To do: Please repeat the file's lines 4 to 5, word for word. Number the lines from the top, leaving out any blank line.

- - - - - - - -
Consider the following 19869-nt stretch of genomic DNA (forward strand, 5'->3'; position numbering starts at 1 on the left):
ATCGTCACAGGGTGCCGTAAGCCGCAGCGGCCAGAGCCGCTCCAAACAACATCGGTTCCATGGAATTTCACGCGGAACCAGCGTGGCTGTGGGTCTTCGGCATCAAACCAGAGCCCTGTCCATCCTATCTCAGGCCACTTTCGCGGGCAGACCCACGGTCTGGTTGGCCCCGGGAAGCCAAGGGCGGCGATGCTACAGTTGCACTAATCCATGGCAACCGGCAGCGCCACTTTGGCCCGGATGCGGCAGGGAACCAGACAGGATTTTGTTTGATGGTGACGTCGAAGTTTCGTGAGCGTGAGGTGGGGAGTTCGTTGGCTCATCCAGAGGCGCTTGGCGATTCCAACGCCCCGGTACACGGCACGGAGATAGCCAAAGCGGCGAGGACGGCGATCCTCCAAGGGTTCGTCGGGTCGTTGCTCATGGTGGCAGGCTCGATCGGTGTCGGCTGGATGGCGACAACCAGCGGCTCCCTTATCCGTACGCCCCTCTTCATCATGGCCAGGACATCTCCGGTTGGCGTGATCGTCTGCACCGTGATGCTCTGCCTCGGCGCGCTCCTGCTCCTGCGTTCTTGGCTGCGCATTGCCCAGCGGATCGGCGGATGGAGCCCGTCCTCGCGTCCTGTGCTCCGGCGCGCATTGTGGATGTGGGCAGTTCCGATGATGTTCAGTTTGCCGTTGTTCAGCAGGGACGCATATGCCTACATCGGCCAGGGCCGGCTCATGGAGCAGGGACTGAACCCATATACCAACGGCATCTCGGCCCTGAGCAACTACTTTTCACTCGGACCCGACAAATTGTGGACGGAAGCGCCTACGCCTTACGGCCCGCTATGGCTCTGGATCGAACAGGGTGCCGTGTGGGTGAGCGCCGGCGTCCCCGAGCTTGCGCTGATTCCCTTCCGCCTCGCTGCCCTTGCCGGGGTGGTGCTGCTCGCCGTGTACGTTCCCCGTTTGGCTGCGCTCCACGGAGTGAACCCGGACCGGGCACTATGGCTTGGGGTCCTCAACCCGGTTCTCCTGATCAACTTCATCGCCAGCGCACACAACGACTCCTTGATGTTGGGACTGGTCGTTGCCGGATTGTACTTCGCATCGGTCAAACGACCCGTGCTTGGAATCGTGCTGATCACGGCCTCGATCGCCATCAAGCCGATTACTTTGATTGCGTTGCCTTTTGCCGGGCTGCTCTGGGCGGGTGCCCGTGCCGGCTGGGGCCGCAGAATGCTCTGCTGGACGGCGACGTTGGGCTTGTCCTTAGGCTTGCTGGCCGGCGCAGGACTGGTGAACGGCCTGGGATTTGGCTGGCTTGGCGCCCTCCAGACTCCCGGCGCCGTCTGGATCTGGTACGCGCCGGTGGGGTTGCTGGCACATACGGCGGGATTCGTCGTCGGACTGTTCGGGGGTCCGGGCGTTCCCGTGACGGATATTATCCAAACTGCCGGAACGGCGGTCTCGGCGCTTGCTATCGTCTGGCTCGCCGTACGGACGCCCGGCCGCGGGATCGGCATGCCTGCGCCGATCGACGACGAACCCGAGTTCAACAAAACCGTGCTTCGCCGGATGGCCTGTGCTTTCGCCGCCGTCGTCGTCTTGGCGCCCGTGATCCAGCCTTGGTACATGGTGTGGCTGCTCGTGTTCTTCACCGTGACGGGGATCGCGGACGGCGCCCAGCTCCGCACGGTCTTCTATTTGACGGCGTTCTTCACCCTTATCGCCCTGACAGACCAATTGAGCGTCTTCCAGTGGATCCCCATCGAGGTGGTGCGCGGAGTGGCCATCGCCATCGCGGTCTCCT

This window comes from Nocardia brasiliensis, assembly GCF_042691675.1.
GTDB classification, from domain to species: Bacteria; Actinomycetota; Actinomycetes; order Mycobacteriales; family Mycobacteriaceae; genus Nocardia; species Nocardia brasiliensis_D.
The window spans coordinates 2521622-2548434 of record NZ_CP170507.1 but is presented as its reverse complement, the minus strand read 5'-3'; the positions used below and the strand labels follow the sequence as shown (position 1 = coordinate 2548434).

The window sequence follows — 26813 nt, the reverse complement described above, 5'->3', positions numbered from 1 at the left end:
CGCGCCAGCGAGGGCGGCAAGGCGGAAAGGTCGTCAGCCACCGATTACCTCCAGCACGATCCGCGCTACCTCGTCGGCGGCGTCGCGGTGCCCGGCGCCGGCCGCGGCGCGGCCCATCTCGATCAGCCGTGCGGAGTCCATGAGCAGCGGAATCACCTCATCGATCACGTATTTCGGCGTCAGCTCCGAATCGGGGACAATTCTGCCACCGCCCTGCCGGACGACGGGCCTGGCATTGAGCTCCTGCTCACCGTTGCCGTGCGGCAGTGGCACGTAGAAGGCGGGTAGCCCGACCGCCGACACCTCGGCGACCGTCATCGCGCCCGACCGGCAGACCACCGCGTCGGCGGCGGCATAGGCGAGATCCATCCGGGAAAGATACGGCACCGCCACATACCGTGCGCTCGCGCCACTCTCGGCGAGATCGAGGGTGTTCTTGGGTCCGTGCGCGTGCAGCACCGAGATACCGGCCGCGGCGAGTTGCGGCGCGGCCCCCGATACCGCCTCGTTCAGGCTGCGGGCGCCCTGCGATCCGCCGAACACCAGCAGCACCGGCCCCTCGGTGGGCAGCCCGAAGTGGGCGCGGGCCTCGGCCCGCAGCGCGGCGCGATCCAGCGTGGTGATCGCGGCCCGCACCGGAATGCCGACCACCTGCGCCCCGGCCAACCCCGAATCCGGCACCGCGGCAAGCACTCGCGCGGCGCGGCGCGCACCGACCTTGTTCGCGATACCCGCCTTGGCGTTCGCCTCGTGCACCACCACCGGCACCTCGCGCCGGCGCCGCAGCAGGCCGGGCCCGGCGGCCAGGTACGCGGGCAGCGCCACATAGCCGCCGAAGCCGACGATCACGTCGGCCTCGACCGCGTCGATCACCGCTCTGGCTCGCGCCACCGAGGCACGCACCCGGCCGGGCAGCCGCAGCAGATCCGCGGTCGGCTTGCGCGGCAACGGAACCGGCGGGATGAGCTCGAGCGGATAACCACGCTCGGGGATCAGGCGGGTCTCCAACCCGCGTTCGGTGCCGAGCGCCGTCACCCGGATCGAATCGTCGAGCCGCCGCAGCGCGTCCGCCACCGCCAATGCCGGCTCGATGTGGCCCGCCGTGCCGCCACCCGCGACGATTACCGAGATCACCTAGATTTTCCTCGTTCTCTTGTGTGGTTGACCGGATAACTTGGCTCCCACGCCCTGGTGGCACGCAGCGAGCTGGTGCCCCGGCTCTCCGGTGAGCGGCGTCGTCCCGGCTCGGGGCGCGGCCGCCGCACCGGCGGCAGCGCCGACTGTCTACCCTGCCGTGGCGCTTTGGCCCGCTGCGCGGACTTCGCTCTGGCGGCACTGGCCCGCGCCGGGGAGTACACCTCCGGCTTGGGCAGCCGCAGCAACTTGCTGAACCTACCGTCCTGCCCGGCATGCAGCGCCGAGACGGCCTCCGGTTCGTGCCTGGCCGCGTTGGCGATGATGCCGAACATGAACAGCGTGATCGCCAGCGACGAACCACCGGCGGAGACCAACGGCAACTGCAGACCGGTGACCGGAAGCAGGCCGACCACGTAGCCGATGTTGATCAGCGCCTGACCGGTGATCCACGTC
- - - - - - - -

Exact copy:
GTDB classification, from domain to species: Bacteria; Actinomycetota; Actinomycetes; order Mycobacteriales; family Mycobacteriaceae; genus Nocardia; species Nocardia brasiliensis_D.
The window spans coordinates 2521622-2548434 of record NZ_CP170507.1 but is presented as its reverse complement, the minus strand read 5'-3'; the positions used below and the strand labels follow the sequence as shown (position 1 = coordinate 2548434).